- Northern Europe dominates the top 10, including Norway at No. 1, followed by Switzerland, Iceland, Sweden, Germany, The Netherlands and Austria
- They are joined by New Zealand (No. 4), Australia (No. 6) and Canada (No. 10)
- The U.S. also has one of the highest levels of income inequality among developed nations, putting the goal of retirement savings beyond the reach of millions
- The U.S. Department of Labor estimates that one-third of the nation’s workforce doesn’t have access to a retirement plan
The United States ranks 14th for retirement security, according to the 2016 Global Retirement Index, released by Natixis Global Asset Management. The index examines key factors that drive retirement security and provides a comparison tool for best practices in retirement policy across 43 countries.
Among the leading countries for retirement security identified by the Index, Northern Europe dominates the top 10, including Norway at No. 1, followed by Switzerland, Iceland, Sweden, Germany, The Netherlands and Austria. They are joined by New Zealand (No. 4), Australia (No. 6) and Canada (No. 10).
“Retirement used to be simple: Individuals worked and saved, employers provided a pension, and payroll taxes funded government benefits, resulting in a predictable income stream for a financially secure retirement,” said John Hailer, CEO of Natixis Global Asset Management in the Americas and Asia. “Demographics and economics have rendered the old model unsustainable, but the leaders in our index are finding innovative ways to adapt to the new reality and provide a blueprint for the rest of the world.”
The Natixis Global Retirement Index, introduced in 2013, creates an overall retirement security score based on four factors that affect the lives of retirees. Finances in retirement are an important component, but three other sub-indices that gauge material wellbeing, health, and quality of life are included to provide a more holistic view. With this year’s edition, Natixis has focused on a smaller number of countries than in the past, mainly developed economies where retirement is a pressing social and economic issue.
Despite many positives, warning signs clear for the U.S.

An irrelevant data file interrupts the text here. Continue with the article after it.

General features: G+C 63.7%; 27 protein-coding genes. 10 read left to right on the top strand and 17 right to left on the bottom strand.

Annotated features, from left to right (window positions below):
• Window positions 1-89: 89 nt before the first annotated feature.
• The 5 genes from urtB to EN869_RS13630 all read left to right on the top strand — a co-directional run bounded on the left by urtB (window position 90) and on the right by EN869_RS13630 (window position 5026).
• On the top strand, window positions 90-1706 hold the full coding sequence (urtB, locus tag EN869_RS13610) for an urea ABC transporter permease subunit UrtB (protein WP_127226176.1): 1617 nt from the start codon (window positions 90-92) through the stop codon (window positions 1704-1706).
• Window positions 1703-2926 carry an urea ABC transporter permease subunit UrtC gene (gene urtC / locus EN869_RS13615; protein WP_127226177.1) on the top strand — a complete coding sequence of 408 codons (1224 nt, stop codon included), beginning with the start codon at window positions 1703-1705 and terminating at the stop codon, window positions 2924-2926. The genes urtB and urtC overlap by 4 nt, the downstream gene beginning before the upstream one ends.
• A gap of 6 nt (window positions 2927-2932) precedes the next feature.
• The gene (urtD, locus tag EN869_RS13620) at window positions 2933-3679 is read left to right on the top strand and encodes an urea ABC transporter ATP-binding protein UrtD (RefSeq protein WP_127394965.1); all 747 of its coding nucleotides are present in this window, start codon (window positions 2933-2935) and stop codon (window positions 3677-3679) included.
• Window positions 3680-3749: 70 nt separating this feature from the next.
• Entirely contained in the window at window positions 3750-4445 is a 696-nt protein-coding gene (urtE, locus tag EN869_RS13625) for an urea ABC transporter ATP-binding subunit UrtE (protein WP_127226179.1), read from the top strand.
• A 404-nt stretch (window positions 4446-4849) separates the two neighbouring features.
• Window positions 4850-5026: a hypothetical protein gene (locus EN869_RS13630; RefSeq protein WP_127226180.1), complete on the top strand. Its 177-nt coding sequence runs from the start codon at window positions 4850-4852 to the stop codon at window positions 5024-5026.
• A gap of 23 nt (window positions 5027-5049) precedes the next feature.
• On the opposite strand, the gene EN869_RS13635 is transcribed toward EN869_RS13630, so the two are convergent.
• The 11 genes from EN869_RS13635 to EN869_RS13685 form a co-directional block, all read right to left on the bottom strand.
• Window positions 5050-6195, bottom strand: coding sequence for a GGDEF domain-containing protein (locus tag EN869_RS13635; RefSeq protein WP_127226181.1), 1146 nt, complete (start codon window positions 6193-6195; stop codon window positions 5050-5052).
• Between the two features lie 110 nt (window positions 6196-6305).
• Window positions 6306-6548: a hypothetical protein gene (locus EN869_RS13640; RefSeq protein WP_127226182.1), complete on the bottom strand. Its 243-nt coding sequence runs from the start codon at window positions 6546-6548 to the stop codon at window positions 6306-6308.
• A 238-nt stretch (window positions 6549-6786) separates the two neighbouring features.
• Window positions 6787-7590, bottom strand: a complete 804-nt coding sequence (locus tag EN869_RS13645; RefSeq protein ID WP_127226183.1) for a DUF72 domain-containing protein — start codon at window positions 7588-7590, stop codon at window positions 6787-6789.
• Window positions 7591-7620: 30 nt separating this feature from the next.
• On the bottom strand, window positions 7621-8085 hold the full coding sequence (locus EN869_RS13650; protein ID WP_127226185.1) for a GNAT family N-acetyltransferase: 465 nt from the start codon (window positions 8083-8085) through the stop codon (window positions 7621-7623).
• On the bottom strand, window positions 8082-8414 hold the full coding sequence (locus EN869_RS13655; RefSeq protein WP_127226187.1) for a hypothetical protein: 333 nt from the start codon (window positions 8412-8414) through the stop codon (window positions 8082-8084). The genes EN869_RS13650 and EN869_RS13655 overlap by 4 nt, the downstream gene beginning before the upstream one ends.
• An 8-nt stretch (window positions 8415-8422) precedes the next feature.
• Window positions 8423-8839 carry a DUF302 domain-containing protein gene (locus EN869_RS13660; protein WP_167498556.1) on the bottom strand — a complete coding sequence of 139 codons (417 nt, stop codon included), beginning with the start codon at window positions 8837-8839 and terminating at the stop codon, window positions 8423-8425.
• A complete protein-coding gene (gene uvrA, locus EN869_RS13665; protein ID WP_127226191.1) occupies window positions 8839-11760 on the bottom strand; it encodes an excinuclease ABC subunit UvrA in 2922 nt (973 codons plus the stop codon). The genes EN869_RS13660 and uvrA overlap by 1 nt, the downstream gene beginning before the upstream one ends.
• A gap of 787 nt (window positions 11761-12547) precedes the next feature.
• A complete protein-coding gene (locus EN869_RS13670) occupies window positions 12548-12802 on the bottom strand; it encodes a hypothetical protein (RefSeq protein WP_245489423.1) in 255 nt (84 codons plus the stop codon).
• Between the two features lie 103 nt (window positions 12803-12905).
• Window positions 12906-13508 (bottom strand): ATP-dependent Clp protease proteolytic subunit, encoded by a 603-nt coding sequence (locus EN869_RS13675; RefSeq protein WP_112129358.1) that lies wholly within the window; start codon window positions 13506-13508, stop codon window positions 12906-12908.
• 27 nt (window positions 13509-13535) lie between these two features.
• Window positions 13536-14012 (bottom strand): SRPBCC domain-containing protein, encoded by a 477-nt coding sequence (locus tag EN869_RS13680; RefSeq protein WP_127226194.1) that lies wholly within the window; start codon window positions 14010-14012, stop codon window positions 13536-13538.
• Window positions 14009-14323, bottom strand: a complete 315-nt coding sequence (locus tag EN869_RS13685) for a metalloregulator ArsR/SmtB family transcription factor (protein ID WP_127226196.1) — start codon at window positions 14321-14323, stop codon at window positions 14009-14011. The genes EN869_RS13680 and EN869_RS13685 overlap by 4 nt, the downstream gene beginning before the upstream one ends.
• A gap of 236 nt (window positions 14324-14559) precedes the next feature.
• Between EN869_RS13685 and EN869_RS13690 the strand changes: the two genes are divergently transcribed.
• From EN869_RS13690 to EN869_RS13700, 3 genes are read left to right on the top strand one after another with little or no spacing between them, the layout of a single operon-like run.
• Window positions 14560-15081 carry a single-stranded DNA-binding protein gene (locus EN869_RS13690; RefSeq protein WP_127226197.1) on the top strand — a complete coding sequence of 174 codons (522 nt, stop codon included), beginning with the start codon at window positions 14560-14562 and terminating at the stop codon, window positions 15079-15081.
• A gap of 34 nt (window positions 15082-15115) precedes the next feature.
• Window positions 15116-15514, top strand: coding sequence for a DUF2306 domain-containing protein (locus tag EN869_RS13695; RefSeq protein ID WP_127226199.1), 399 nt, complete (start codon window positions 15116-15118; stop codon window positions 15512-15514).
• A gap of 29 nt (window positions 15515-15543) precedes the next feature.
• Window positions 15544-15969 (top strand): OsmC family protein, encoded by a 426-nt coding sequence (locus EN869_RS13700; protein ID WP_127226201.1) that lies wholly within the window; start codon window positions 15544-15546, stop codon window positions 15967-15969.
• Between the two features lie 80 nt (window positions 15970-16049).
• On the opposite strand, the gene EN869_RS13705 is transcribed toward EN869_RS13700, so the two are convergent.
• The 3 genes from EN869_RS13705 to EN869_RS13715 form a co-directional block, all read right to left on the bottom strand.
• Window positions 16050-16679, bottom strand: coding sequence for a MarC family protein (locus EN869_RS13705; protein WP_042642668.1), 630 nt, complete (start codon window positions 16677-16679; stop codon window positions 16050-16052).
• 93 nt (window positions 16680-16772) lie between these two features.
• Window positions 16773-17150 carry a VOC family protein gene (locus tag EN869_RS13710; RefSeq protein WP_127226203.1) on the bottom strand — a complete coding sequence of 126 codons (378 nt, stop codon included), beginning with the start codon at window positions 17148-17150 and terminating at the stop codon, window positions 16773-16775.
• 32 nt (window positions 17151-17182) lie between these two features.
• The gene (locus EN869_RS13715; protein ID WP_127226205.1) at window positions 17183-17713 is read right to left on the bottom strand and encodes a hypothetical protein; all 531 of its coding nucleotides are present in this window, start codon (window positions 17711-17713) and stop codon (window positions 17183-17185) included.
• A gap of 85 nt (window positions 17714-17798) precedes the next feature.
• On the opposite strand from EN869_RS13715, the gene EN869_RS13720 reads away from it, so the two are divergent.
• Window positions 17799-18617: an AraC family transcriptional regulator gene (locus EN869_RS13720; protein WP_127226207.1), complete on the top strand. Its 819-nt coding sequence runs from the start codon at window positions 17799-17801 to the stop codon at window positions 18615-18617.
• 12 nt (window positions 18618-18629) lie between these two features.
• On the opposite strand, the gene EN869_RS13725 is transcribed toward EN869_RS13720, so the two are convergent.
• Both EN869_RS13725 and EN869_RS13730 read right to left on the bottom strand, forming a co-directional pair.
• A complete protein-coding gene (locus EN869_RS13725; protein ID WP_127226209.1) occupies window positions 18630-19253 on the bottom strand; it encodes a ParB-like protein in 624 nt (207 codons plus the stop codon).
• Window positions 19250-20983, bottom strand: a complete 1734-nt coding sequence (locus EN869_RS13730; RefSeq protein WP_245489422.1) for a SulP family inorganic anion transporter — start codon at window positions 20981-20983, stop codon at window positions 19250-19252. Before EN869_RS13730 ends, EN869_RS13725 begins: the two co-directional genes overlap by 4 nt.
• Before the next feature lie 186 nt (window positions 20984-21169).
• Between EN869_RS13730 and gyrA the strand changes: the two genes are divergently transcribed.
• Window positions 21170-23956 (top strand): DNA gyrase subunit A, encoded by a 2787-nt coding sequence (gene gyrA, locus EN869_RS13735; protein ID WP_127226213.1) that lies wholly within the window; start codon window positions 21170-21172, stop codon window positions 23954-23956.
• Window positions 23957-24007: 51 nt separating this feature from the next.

The U.S. ranking benefits from high per capita income, the stability of its financial institutions and its low rate of inflation, according to index data compiled by Natixis. In addition, the nation’s unemployment rate has moved lower, continuing a long-term trend.
In contrast to these positive factors, the U.S. also has one of the highest levels of income inequality among developed nations, putting the goal of retirement savings beyond the reach of millions. The U.S. also has a growing ratio of retirees to employment-age adults, which means there are fewer workers to support programs such as Social Security and Medicare, putting increasing pressure on those government resources over time. That trend, combined with the broader shift from defined-benefit to defined-contribution employer retirement plans, is transferring the burden of retirement financing to individuals.
Americans recognize the shift in funding responsibility
American investors are acutely aware of increasing the need for individuals to fund a greater share of retirement. In a survey of investors conducted by the firm earlier this year, 75% said this responsibility increasingly lands on their shoulders.
However, many Americans may be underestimating how much money they need to save in order to retire comfortably. Investors estimate they will need to replace only 63% of their current income when they retire, well short of the 75% to 80% generally assumed by planning professionals.
In addition, a large segment of Americans simply doesn’t have access to employer-sponsored savings programs such as 401(k) plans. The U.S. Department of Labor estimates that one-third of the nation’s workforce doesn’t have access to a retirement plan. A separate survey of participants in defined-contribution plans found that, even when they have access to a plan, four in 10 contribute less than 5% of their annual salary.
U.S. investors see clear hurdles to financial security in retirement, identifying their three greatest challenges as long-term care and healthcare costs, not saving enough, and outliving their assets. When asked how they would make up for an income shortfall, two-thirds of U.S. investors say they will continue to work in retirement.
“Americans must come to grips with their increasing responsibility for their own retirement security,” said Ed Farrington, Executive Vice President of Retirement Services for the asset management firm. “The leading nations in our research are developing effective solutions, but we also need greater commitment by decision makers, engagement by individuals and a willingness to learn from the experiences of other countries around the world.”